And now the American people know better than to think that anyone, including a President, can wave a magic wand and revive something as complicated as our economy. Congress needs to do its job. And that means -- and we were talking with your leaders about this earlier -- that they should pass the short-term compact economic growth package that I put before the Congress, and pass it by March 20th.
You know, we're all realistic that we're going into a political year. And I'm fairly realistic that we're going into a political year -- [laughter] -- but I would simply point out that we have time now. There's a period of time that we can lower that political controversy and get something done, a rifleshot approach to stimulate this economy. And that's where I'm going to need your help. So here we go.
The plan starts with the basics. It stimulates investment by improving the alternative minimum tax and creating a new 15-percent investment tax allowance. L.W. Locke of North Carolina, and I'm told he's in the audience today, understands. He appreciates these changes. He's delayed building a convenience store/gasoline station because he just can't do it under our present system. The investment tax allowance would let him buy fixtures and gas pumps and fuel storage tanks, a million commitment. So don't tell me -- here's a practical example -- don't tell me, or don't listen to the voices that say this plan is a gimmick. And don't try to tell that to L.W., either, because he's right out there trying to move forward with investment.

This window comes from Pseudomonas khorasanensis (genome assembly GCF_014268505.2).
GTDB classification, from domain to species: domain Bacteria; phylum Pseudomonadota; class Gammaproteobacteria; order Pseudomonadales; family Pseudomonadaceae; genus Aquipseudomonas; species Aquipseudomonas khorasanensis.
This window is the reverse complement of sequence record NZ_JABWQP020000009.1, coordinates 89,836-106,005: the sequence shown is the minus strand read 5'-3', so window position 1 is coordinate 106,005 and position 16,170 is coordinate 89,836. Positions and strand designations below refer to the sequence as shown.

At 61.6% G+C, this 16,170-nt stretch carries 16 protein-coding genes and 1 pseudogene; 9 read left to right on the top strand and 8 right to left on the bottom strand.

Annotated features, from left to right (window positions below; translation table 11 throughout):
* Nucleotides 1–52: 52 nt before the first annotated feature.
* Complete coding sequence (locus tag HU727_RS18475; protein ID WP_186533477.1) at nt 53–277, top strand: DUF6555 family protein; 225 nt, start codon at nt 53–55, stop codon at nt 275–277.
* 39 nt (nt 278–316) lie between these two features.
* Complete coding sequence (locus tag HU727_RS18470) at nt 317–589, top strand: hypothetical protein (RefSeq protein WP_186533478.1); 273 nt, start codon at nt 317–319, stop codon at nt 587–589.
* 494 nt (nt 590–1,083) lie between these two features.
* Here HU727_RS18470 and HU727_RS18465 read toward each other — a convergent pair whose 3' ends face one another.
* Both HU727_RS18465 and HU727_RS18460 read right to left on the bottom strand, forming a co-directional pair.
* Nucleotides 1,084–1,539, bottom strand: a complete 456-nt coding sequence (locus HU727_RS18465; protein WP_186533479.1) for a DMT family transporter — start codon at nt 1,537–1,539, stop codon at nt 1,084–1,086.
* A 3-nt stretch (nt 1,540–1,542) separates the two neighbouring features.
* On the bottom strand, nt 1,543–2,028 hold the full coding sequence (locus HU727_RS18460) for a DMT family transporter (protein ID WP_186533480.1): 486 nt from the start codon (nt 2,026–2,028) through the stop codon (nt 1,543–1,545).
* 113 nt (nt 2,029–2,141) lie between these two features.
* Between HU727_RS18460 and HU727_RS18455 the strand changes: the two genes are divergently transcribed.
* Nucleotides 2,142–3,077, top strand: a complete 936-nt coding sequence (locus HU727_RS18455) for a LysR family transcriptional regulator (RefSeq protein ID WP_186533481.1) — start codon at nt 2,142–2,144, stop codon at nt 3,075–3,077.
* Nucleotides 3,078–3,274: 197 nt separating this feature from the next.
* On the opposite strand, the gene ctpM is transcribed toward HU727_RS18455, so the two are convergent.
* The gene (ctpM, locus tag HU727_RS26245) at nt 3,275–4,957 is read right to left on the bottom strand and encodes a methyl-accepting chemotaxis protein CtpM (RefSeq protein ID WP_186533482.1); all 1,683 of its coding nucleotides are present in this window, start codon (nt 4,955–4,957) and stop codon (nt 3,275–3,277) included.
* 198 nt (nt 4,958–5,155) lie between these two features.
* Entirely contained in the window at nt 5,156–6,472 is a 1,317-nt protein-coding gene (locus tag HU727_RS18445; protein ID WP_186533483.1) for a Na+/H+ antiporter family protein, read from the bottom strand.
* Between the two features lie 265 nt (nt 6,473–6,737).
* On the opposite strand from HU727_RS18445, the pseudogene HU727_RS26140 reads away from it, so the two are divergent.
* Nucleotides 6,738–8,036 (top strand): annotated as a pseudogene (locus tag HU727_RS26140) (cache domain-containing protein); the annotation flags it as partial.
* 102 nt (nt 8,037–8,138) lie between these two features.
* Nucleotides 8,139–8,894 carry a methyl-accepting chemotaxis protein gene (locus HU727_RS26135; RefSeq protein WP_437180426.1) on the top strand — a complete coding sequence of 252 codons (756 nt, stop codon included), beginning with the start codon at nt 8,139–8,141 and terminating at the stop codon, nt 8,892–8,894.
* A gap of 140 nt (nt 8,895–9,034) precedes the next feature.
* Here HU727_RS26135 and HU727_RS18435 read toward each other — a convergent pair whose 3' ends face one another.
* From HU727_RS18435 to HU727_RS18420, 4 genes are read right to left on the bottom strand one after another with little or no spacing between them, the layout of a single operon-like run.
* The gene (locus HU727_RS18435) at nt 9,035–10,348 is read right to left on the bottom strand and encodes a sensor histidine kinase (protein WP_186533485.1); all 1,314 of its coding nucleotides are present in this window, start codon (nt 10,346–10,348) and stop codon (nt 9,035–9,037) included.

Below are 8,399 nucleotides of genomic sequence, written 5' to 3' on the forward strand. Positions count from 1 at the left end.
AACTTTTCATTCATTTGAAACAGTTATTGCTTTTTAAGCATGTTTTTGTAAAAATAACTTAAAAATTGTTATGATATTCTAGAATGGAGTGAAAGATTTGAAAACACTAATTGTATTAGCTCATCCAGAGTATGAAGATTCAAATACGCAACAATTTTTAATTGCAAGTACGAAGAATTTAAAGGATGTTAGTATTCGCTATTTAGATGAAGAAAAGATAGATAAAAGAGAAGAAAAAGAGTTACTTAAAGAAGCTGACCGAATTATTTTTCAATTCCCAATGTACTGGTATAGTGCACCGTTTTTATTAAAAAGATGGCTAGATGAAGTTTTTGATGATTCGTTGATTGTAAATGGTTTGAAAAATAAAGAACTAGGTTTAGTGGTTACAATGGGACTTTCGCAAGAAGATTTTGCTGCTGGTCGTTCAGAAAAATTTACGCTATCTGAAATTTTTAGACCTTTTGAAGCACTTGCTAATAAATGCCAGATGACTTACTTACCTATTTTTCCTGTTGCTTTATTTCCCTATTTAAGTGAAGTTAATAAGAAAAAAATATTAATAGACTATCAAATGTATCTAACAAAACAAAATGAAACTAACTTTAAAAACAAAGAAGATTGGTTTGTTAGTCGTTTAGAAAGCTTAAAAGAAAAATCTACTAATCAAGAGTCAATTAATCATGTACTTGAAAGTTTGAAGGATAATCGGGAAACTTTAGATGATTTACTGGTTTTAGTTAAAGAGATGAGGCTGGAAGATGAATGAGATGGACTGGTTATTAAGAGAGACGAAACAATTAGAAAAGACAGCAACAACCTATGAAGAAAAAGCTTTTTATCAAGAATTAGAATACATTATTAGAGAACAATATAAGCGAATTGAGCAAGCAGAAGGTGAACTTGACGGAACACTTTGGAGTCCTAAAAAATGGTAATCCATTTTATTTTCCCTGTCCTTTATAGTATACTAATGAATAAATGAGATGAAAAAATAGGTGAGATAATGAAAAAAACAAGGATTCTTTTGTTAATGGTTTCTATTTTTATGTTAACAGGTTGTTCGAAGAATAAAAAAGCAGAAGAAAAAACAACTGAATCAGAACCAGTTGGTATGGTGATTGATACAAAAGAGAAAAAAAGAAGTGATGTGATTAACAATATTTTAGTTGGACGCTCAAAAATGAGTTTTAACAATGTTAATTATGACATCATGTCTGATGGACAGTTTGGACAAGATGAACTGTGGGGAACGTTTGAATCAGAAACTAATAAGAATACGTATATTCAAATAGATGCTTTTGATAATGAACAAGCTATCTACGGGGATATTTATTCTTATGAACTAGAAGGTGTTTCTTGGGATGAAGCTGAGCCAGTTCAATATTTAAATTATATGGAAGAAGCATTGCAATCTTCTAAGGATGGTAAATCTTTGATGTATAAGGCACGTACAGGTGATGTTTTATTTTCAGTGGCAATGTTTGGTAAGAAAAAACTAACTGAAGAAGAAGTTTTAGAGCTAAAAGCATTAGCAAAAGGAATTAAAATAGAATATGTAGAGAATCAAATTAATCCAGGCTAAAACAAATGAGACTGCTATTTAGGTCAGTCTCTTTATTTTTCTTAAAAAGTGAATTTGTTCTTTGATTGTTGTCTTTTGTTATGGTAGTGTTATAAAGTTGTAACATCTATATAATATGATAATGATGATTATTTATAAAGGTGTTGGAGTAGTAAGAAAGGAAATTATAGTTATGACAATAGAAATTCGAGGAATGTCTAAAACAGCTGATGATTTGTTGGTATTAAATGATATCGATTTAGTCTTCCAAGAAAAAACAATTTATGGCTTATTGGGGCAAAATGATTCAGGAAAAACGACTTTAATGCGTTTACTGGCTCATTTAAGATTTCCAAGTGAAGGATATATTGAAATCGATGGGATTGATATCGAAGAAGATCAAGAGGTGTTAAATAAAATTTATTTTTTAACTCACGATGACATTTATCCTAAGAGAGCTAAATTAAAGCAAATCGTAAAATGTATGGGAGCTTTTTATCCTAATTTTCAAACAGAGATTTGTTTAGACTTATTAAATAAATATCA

I also want to fire up the engine that traditionally pulls us out of tough times, and that's the real estate industry. My plan helps builders. Ask Jay Buchert, a Cincinnati homebuilder, also here with us today. He's thrown his support behind this plan. The National Association of Home Builders predicts that my bill will create at least 415,000 construction industry jobs and set off billion in economic activity associated with homebuilding. Now, that's no gimmick. That is no gimmick. That means jobs, good, solid American jobs.
And I also want to reward everyone who believes in the American dream, trying to make it work. I want Congress to cut the long-term tax on capital gains. And I want it cut to a maximum rate of 15.4 percent. The world's fastest growing economies and our major competitors, including Germany and Japan, have one thing in common: They tax capital gains at much lower rates than we do. And in many cases, capital gains isn't taxed at all.
It's ironic. Many politicians who oppose the capital gains tax cut also complain that we're not competitive. Well, they can't have it both ways. And if they really want us to be competitive, then they'll slash the capital gains rate and do it now in this comprehensive short-term package. The capital gains rate cut will help families who own homes, help people who own farms, help business owners, and will help everyone who invests in our future by purchasing stock.
Now, you've heard some people claim that a capital gains cut serves only the rich. Well, maybe those people should get out of Washington and talk to people around our country. Retirees say they can't sell their homes because capital gains rates punish them too much. Business owners say they can't expand their businesses; capital gains rates punish their success. A man from Florida, a retiree who built his own business, invested, saved, put it perfectly: He worked hard for years, and now he can't afford to cash in on his success. He said, ``We are being penalized for having foresight.'' Well, I'm tired of people getting slammed because they risked their money and effort and succeeded. And it's about time the Congress realizes we should reward these people, not turn them into targets of envy. And that, of course, creates jobs. More people that take risks and start businesses; that means jobs.